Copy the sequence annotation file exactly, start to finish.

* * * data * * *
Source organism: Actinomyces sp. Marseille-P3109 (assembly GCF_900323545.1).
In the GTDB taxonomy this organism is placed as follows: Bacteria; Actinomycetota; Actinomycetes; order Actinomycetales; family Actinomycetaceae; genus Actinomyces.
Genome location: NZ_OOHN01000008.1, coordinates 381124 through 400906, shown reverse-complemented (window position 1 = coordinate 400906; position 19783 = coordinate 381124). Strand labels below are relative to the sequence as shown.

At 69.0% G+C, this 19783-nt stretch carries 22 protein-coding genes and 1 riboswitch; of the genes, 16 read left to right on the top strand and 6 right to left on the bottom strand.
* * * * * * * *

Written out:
Source organism: Actinomyces sp. Marseille-P3109 (assembly GCF_900323545.1).
In the GTDB taxonomy this organism is placed as follows: Bacteria; Actinomycetota; Actinomycetes; order Actinomycetales; family Actinomycetaceae; genus Actinomyces.
Genome location: NZ_OOHN01000008.1, coordinates 381124 through 400906, shown reverse-complemented (window position 1 = coordinate 400906; position 19783 = coordinate 381124). Strand labels below are relative to the sequence as shown.

At 69.0% G+C, this 19783-nt stretch carries 22 protein-coding genes and 1 riboswitch; of the genes, 16 read left to right on the top strand and 6 right to left on the bottom strand.